|Cited Patent||Filing date||Publication date||Applicant||Title|
|US5805632 *||Nov 19, 1992||Sep 8, 1998||Cirrus Logic, Inc.||Bit rate doubler for serial data transmission or storage|
|US6157614||Oct 22, 1997||Dec 5, 2000||Netro Corporation||Wireless ATM network with high quality of service scheduling|
|US6477670 *||Nov 12, 1999||Nov 5, 2002||Nortel Networks Limited||Data link layer quality of service for UMTS|
|US6553006 *||Aug 9, 1999||Apr 22, 2003||Nokia Mobile Phones Limited||Resource allocation in packet-format data transmission|
|US6603971 *||Oct 25, 2000||Aug 5, 2003||Fujitsu Limited||Soft hand-off in cellular mobile communications networks|
|US6643259 *||Nov 12, 1999||Nov 4, 2003||3Com Corporation||Method for optimizing data transfer in a data network|
|US6865609 *||Jul 12, 2000||Mar 8, 2005||Sharewave, Inc.||Multimedia extensions for wireless local area network|
|US7031257 *||Sep 22, 2000||Apr 18, 2006||Lucent Technologies Inc.||Radio link protocol (RLP)/point-to-point protocol (PPP) design that passes corrupted data and error location information among layers in a wireless data transmission protocol|
|US7031277 *||Jul 18, 2001||Apr 18, 2006||Samsung Electronics Co., Ltd.||Method for performing USTS handover and USTS mode switching in a mobile communication system|
|US7167447 *||Jun 27, 2001||Jan 23, 2007||Nokia Networks Oy||Transporting QoS mapping information in a packet radio network|
|US7230937 *||Dec 5, 2002||Jun 12, 2007||Huawei Technologies Co., Ltd.||Method for supporting traffics with different quality of service by high speed down link packet access system|
|US20020089994 *||May 4, 2001||Jul 11, 2002||Leach, David J.||System and method of repetitive transmission of frames for frame-based communications|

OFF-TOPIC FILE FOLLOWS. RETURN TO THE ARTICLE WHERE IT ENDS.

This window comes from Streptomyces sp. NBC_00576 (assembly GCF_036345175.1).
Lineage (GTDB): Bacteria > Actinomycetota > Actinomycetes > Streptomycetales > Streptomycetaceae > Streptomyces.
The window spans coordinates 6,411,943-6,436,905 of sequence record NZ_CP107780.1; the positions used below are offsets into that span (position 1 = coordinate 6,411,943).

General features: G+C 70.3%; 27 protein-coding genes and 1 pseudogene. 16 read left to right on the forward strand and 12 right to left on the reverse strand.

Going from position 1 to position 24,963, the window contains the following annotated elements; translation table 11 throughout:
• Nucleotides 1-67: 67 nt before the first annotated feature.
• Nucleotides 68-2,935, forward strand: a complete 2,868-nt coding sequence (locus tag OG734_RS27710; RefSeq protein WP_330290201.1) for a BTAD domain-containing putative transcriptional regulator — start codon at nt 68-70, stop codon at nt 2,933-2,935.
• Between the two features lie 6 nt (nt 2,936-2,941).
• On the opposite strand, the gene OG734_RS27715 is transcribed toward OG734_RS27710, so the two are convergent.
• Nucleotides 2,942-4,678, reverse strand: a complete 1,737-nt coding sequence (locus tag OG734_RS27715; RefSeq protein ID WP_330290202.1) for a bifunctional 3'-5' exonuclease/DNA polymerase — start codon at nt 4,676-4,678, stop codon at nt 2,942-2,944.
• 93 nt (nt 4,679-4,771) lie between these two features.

|US20020094833 *||Nov 21, 2001||Jul 18, 2002||Telefonaktiebolaget Lm Ericsson (Publ).||Downlink power control of a common transport channel|
|US20030031119 *||Jun 17, 2002||Feb 13, 2003||Samsung Electronics Co., Ltd.||Method and apparatus for transmitting user data in an HSDPA mobile communication system|
|US20030039230 *||Aug 22, 2001||Feb 27, 2003||Nokia Mobile Phones Ltd||Method and apparatus for controlling transmission of packets in a wireless communication system|
|US20030076783 *||Oct 19, 2001||Apr 24, 2003||Arnab Das||Adaptive hybrid retransmission method for wireless communications|
|US20030086391 *||Oct 15, 2002||May 8, 2003||Terry Stephen E.||MAC architecture in wireless communication systems supporting H-ARQ|
|US20030095605 *||Nov 16, 2001||May 22, 2003||Arnab Das||Method for encoding and decoding control information in a wireless communications system|
|US20050063347 *||Aug 21, 2001||Mar 24, 2005||Nokia Corporation||Transmission of data within a communications network|
|US20050085235 *||Sep 7, 2004||Apr 21, 2005||Samsung Electronics Co., Ltd.||Apparatus and method for allocating channel in a wireless communication system|
|CN1199298A||May 4, 1998||Nov 18, 1998||诺基亚流动电话有限公司||Method for scheduling packet data transmission|
|EP1089500A2||Jul 14, 2000||Apr 4, 2001||Nortel Networks Limited||Fair packet scheduler and scheduling method for packet data radio|
|KR20010030725A||Title not available|
|KR20030036980A||Title not available|
|KR20030042846A||Title not available|
|WO1997011566A2||Aug 30, 1996||Mar 27, 1997||Motorola Inc||Method for communicating data in a wireless communication system|
|WO2000041401A2||Jan 4, 2000||Jul 13, 2000||Nokia Networks Oy||TRANSPORTING QoS MAPPING INFORMATION IN A PACKET RADIO NETWORK|
|WO2001030103A1||Oct 5, 2000||Apr 26, 2001||Ericsson Telefon Ab L M||Method of scheduling packets for transmission over a umts network|
|1||3GPP TS [25.308]V0.1.0 (Sep. 2001), 3rd Generation Partnership Project; Technical Specification Group Radio Access Network; UTRA High Speed Downlink Packet Access; Overall Description; Stage 2 (Release 5), Beijing, China, Sep. 18-21, 2001.|
|2||3GPP, "UTRA High Speed Downlink Packet Access, Overall Description; Stage 2 (Release 5) TS 25.308, V0.1.0," Online!, Sep. 2001, (XP002261793).|
|3||Alnuweiri H M et al., "Multipriority Packet Switching On the HYPER Switch," ATM Workshop Proceedings, May 26-29, 1998, New York, NY, pp. 34-42 (XP010280500).|
|4||Andrew S. Tanenbaum, Computer Networks, Third Edition, pp. 22-31 and 243-244, 1996.|
|5||Carlos Rosado-Sosa et al., "Jitter Compensation Scheduling Schemes for the Support of Real-Time Communications," 1998 IEEE, pp. 885-890.|
|6||Chinese Office Action dated Oct. 15, 2004 and English-language translation.|